Friday, September 27, 2013
Halloween 2013: September 27
Later today, I'm leaving for Monster-Mania 26 in Baltimore, Maryland. This will be my third year at the convention. I'll be blogging and podcasting about it when I get back on Sunday. I had to rush this entry out as I'll be walking out the door any minute now. Anyway, that's why they're won't be an update tomorrow. If you have a question for Adam West you want me to pass along, it's probably too late now to ask.
Creature from the Black Lagoon (1954)
In many ways, “Creature from the Black Lagoon” is your typical fifties pulp thriller. The story is obviously indebted to “King Kong” and other jungle adventure flicks. We have a bronze-chinned scientist hero, frequently shirtless, showing off his manly chest hair. His beautiful girlfriend is a screaming damsel in distress, kidnapped by the deadly monster. The bad guy, Mark, is a belligerent asshole. The plot isn’t much more then the Creature bumbling into the characters repeatedly. The supporting cast is full of stuffy professionals and unimportant extras, little more then monster fodder. The most obvious schlocky element is the score. Every time we see the Creature, his face or claws, a three-note leitmotif blasts on the soundtrack. The viewer is hit over the head with this, blatant attempts to get teenage girls to leap into their boyfriends’ laps. In 3-D, the Gillman, harpoons, and even a cheesy rubber bat, fly towards the audience.
Yet, in many other ways, “Creature from the Black Lagoon” subverts the expectations of a fifties B-movie. I criticize Mark, the obnoxious jerk, as a shallow character. At the same time, a movie of the period making a big game hunter the villain is somewhat progressive. The hero believes man should coexist peacefully with nature. Only at the end, when face-to-face with the aggressive monster, does he fight back. When the Gillman is fatally wounded, Reed steps down, allowing the monster to die with dignity. The ecological themes were revolutionary for the time. They float below the surface, in scenes like the Gillman looking up at a carelessly discarded cigarette. Even the romantic triangle is more subtle. Julie Adams isn’t a simple object of desire for Reed and Mark. She has thoughts and opinions, a knowledgeable scientist equal to her boyfriend.
That remake Universal keeps threatening to make would, ideally, play up the romantic angle, perhaps making Kay as intrigued by the Gillman as he is by her.
Visually, the Gillman is easily the best looking monster of the ‘50s rubber suit period. The design is logical, cohesive. Unlike “It Conquered the World” or “It! The Terror from Beyond Space,” the Creature looks like something that could actually exist. The air bladder in the mask, showing the monster gasping for breath on land, is another impressive special effect. Ricou Browning’s underwater performance imbues simple foot paddles with emotion and thought. The closing moments of the Creature swimming away, wounded, dying, are actually heartbreaking.
Julie Adams looks absolutely beautiful and her tight, white swimsuit probably ushered a generation into manhood. The camera worships her, ogling her as she swims and on the land. No wonder the Gillman falls in love with her. Who wouldn’t?
Despite his newcomer status, “Creature from the Black Lagoon” was immediately accepted into the pantheon of Classic Universal Monsters. He filled a void in the monster-verse, putting a name to generations of fish-men and lake monsters. Aside from maybe Lovecraft’s Deep Ones, the Gillman had no literary ancestors. He is strictly a son of the silver screen. It’s an iconic monster, an iconic film, and one of my all-time favorites. [9/10]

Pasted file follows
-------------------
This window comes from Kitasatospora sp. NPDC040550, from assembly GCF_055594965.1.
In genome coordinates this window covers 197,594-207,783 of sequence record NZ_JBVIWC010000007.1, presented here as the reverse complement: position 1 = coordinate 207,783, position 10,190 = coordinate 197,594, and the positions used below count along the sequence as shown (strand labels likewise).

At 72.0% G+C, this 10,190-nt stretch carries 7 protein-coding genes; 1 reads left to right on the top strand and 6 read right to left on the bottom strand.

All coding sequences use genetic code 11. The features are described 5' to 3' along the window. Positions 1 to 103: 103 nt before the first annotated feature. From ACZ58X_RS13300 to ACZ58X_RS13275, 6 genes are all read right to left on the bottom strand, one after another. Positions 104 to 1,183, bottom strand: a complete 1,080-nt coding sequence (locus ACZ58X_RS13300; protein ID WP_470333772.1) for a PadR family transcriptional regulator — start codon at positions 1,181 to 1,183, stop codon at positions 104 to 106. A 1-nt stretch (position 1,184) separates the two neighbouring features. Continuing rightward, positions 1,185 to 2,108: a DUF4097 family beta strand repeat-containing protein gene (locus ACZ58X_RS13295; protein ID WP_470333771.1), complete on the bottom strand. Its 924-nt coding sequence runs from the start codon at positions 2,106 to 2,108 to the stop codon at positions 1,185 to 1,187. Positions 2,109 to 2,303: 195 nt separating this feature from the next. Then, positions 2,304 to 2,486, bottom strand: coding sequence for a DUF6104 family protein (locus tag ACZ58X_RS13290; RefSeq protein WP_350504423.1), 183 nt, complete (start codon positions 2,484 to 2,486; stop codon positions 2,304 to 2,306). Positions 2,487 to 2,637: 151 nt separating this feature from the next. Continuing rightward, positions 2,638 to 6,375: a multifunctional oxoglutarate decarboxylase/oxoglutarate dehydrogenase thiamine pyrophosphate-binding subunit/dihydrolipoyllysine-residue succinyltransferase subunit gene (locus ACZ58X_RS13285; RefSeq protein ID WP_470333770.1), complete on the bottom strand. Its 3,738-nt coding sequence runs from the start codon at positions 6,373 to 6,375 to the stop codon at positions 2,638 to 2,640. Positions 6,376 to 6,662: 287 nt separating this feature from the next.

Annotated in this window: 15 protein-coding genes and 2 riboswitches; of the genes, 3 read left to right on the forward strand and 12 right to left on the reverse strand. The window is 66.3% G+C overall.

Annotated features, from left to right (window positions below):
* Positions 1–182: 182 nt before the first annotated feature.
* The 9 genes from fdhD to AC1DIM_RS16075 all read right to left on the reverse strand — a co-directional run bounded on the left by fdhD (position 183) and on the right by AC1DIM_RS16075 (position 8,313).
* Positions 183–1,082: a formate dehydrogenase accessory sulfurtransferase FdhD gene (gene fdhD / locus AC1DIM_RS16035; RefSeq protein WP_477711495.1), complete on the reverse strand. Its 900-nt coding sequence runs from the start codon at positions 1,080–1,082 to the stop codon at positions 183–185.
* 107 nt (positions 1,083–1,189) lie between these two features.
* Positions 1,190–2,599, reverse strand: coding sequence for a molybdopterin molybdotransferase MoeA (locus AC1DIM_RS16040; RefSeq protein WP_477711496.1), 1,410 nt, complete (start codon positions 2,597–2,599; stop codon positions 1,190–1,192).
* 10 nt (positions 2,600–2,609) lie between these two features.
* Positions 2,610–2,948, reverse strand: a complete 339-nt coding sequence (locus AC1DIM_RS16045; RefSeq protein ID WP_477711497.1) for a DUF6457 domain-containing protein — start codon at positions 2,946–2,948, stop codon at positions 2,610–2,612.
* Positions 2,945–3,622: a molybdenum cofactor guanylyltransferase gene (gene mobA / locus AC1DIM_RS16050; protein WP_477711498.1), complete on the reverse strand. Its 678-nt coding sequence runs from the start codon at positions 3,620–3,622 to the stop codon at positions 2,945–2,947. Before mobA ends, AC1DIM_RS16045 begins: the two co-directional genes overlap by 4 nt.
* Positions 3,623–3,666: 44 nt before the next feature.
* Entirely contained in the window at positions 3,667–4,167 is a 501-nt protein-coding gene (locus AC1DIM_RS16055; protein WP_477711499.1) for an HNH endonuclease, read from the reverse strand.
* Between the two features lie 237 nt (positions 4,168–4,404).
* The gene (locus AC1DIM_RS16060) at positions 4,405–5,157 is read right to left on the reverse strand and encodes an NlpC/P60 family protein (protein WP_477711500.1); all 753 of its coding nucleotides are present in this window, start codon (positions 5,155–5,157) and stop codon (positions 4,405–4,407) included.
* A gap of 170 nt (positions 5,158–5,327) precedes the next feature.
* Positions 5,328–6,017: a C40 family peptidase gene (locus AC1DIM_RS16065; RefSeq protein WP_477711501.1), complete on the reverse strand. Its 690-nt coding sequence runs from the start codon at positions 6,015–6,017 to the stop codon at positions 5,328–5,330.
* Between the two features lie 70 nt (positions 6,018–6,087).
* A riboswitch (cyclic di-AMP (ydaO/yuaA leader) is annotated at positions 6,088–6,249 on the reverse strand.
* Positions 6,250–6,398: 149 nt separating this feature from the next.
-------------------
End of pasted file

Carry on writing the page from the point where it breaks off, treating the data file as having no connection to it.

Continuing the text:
Cry Baby Lane (2000)
“Cry Baby Lane” originally aired on Nickelodeon in 2000. Odds are the movie would have been forgotten by all but the most dedicated nineties nostalgist if something funny hadn’t happened. It was never aired again. Rumor has it, the film was pulled from rotation because parents complained it was “too scary.” “Cry Baby Lane” became sought-after by Nick devotees. The widely unseen film even spawned a (shitty) creepypasta. Finally, in 2011, a copy emerged and got plastered all over the internet, prompting Nickelodeon to reair it for the first time in ten years. Because I work at my own pace, I’m just now getting around to watching it.
Too scary? Not quite. As far as content goes, “Cry Baby Lane” is on par with an episode of “Are You Afraid of the Dark?” Like that fondly remembered show, “Cry Baby Lane” has an impressively creepy opening. Frank Langella recalls an urban legend about conjoined brothers kept in captivity by their father. As with most fictional twins, one is good and other is evil. When the boys die, the father separates the children, burying the good child in the public cemetery and the evil one in an isolated grave along the titular road. The story, darkly intoned, is played over images of black-and-white graveyards, abandoned homes, torn up stuffed animals, and bloody saws. This is doubtlessly the spookiest thing about “Cry Baby Lane.”
The rest plays out more typically. After hearing about the legend from the friendly mortician, ten-year old Andrew and his older, wrestling-obsessed, borderline abusive brother decide to perform a prank séance for the girls they like. A fake séance works as well as a real one, resurrecting the spirit of the evil twin. The ghost wreaks havoc on the small town, possessing most of the residents. This is a kid’s movie so the evil manifest as petty prankery. Graffiti and mailbox tag are annoying but not exactly evil. The most malevolent actions are a burning boat and potentially deadly, if non-lethal, encounters with a bull and a harvester. Also, because this is a kid’s movie, the story is primarily concerned with Andrew proving his courage to his asshole brother.